The book Pillow-Problems: Thought Out During Wakeful Hours, by Charles Dodgson, better known by the pseudonym Lewis Carroll, was first published in 1893. It contains 72 problems that Carroll thought of while lying awake at night over the course of a few decades. Carroll's intent was that the puzzler would, like he did, work out the answers to the questions mentally.
This is problem #19 in the book.
Previous problem: Problem #16.
Next problem: Problem #23.

19.

There are 3 bags; one containing a white counter and a black one, another two white and a black, and the third 3 white and a black. It is not known in what order the bags are placed. A white counter is drawn from one of them, and a black from another. What is the chance of drawing a white counter from the remaining bag?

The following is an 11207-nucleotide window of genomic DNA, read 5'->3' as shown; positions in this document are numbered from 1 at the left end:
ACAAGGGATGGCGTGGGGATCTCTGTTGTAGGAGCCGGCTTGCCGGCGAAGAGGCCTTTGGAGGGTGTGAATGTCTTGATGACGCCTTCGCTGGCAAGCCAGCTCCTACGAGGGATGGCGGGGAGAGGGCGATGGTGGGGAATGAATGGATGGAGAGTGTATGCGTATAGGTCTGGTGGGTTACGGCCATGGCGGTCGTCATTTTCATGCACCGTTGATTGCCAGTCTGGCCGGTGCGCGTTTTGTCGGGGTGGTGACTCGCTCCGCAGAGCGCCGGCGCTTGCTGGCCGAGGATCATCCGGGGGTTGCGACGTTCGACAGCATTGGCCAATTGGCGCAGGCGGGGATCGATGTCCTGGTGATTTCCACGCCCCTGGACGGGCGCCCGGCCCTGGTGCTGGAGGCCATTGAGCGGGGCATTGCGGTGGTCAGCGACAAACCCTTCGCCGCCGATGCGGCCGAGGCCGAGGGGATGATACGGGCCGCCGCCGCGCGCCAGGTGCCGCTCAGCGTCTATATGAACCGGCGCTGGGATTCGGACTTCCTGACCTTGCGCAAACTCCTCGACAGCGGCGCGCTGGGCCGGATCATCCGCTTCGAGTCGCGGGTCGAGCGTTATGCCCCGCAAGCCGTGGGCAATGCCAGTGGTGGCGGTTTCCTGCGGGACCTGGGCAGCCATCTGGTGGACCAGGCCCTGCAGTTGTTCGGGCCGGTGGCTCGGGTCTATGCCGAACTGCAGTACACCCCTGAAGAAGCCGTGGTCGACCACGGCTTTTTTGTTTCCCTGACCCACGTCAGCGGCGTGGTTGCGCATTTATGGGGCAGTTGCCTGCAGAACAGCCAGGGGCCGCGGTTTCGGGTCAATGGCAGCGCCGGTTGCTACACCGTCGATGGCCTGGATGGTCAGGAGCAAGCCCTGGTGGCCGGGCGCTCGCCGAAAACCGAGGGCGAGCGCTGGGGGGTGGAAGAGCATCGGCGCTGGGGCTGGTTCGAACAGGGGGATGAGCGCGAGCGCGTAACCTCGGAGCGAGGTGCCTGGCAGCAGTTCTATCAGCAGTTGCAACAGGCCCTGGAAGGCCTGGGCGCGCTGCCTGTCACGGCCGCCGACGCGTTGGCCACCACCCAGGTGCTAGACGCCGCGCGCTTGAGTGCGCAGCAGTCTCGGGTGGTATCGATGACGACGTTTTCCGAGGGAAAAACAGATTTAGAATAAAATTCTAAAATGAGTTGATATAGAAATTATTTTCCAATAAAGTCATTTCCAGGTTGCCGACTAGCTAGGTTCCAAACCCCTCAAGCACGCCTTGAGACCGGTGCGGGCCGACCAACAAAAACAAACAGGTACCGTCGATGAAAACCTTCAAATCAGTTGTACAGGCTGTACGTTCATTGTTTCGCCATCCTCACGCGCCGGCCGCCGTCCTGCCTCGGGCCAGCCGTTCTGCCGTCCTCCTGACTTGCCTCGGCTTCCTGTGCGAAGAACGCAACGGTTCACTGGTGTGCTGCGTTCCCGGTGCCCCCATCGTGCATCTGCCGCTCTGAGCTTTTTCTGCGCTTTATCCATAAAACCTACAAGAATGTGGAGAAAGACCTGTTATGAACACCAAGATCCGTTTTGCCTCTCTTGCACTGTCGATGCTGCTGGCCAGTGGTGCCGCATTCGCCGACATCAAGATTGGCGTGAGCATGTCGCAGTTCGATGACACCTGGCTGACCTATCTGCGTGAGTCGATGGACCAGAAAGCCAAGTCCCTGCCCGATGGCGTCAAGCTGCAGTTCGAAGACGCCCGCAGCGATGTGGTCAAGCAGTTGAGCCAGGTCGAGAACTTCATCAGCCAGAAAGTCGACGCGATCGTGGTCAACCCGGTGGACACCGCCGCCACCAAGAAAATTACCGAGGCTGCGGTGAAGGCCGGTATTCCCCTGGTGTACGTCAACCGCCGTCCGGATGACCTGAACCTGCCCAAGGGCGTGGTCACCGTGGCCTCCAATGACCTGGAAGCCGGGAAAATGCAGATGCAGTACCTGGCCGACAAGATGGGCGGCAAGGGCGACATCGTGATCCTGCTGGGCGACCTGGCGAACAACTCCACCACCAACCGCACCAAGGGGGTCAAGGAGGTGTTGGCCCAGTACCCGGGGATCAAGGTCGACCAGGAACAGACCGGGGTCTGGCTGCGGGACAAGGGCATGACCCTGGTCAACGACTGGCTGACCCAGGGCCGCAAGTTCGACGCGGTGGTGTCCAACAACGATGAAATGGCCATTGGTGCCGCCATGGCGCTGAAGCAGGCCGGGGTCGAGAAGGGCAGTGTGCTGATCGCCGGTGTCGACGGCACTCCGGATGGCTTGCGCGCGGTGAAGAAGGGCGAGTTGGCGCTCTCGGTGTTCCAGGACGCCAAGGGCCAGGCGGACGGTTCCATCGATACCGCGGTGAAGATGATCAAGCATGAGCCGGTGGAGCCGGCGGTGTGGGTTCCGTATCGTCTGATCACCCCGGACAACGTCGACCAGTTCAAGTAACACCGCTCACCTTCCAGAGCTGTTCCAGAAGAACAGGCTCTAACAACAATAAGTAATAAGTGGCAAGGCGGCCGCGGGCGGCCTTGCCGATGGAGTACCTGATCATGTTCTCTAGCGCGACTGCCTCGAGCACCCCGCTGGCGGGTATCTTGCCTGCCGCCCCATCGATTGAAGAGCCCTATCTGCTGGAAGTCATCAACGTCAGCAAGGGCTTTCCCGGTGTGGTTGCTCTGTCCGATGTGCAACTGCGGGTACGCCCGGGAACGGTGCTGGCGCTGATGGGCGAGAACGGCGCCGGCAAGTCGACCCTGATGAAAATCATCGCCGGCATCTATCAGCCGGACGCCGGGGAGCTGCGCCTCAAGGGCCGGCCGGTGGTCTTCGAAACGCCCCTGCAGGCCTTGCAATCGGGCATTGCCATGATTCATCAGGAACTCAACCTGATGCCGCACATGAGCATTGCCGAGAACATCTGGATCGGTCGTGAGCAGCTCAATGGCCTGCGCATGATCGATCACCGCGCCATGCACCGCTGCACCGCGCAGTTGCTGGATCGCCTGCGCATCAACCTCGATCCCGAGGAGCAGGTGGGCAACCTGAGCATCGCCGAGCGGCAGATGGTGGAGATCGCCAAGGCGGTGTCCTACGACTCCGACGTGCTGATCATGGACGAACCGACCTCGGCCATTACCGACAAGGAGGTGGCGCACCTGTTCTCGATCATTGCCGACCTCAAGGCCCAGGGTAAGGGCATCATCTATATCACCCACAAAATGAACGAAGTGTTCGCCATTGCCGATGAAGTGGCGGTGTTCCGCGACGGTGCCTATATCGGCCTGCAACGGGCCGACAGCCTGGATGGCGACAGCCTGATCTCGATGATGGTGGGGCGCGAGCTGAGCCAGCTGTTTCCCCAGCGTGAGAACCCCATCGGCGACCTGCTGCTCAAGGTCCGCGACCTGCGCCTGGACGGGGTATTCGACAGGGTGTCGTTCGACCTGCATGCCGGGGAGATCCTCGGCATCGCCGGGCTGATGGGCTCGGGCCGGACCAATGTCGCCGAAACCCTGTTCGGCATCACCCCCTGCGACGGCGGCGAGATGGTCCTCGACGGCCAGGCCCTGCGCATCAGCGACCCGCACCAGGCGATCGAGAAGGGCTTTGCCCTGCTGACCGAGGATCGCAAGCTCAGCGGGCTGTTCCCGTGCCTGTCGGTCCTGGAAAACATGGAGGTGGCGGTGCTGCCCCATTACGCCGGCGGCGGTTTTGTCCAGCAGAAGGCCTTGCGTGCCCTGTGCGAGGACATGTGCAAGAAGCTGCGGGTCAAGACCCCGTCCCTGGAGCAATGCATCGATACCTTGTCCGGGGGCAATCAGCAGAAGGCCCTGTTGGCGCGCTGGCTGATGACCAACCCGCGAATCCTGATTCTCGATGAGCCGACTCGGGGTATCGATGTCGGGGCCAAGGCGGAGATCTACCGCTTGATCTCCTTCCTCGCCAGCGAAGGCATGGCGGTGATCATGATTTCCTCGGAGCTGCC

[10/87

Answer (in the form of a fraction):

Call the bags A, B, C; so that A contains a white counter and a black one; &c.

The chances of the orders ABC, ACB, BAC, BCA, CAB, CBA, are, a priori,

(1)/

(6)

each. Since they are equal, we may, instead of multiplying each by the probability it gives to the observed event, simply assume those probabilities as being proportional to the chances after the observed event.

These probabilities are:—

for ABC, ½ ×

(1)/

(3)

; i.e.

(1)/

(6)

.

ACB, ½ × ¼; i.e.

(1)/

(8)

BAC,

(2)/

(3)

× ½; i.e.

(1)/

(3)

BCA,

(2)/

(3)

× ¼; i.e.

(1)/

(6)

CAB, ¾ × ½ i.e.

(3)/

(8)

CBA, ¼ ×

(1)/

(3)

; i.e. ¼

Hence the chances are proportional to 4, 3, 8, 4, 9, 6; i.e. they are these Nos. divided by 34.

Hence the chance, of drawing a white counter from the remaining bag; is